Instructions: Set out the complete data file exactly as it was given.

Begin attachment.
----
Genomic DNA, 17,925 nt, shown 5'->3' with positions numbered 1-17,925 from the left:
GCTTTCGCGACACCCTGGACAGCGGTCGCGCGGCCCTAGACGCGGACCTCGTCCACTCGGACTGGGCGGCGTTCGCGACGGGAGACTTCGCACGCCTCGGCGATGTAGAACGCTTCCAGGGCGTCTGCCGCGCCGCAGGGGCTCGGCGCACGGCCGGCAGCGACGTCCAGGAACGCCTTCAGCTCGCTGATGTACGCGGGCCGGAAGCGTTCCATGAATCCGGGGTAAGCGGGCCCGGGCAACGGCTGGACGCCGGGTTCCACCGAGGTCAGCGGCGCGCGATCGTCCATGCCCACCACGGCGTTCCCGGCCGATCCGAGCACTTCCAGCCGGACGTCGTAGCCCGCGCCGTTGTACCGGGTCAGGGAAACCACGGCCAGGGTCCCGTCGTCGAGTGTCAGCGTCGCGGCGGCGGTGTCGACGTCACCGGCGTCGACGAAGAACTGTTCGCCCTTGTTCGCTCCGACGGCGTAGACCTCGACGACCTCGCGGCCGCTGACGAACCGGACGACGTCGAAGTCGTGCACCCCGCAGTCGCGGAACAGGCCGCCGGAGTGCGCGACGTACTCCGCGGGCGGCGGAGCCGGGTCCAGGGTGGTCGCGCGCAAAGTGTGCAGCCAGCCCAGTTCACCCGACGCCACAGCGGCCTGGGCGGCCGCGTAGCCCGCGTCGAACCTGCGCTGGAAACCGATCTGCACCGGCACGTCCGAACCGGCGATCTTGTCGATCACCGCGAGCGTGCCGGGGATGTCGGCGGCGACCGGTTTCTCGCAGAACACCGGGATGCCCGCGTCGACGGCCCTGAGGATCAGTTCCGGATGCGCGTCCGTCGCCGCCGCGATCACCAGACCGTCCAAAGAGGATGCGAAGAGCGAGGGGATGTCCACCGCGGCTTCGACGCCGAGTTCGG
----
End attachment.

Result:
Genomic DNA, 17,925 nt, shown 5'->3' with positions numbered 1-17,925 from the left:
GCTTTCGCGACACCCTGGACAGCGGTCGCGCGGCCCTAGACGCGGACCTCGTCCACTCGGACTGGGCGGCGTTCGCGACGGGAGACTTCGCACGCCTCGGCGATGTAGAACGCTTCCAGGGCGTCTGCCGCGCCGCAGGGGCTCGGCGCACGGCCGGCAGCGACGTCCAGGAACGCCTTCAGCTCGCTGATGTACGCGGGCCGGAAGCGTTCCATGAATCCGGGGTAAGCGGGCCCGGGCAACGGCTGGACGCCGGGTTCCACCGAGGTCAGCGGCGCGCGATCGTCCATGCCCACCACGGCGTTCCCGGCCGATCCGAGCACTTCCAGCCGGACGTCGTAGCCCGCGCCGTTGTACCGGGTCAGGGAAACCACGGCCAGGGTCCCGTCGTCGAGTGTCAGCGTCGCGGCGGCGGTGTCGACGTCACCGGCGTCGACGAAGAACTGTTCGCCCTTGTTCGCTCCGACGGCGTAGACCTCGACGACCTCGCGGCCGCTGACGAACCGGACGACGTCGAAGTCGTGCACCCCGCAGTCGCGGAACAGGCCGCCGGAGTGCGCGACGTACTCCGCGGGCGGCGGAGCCGGGTCCAGGGTGGTCGCGCGCAAAGTGTGCAGCCAGCCCAGTTCACCCGACGCCACAGCGGCCTGGGCGGCCGCGTAGCCCGCGTCGAACCTGCGCTGGAAACCGATCTGCACCGGCACGTCCGAACCGGCGATCTTGTCGATCACCGCGAGCGTGCCGGGGATGTCGGCGGCGACCGGTTTCTCGCAGAACACCGGGATGCCCGCGTCGACGGCCCTGAGGATCAGTTCCGGATGCGCGTCCGTCGCCGCCGCGATCACCAGACCGTCCAAAGAGGATGCGAAGAGCGAGGGGATGTCCACCGCGGCTTCGACGCCGAGTTCGG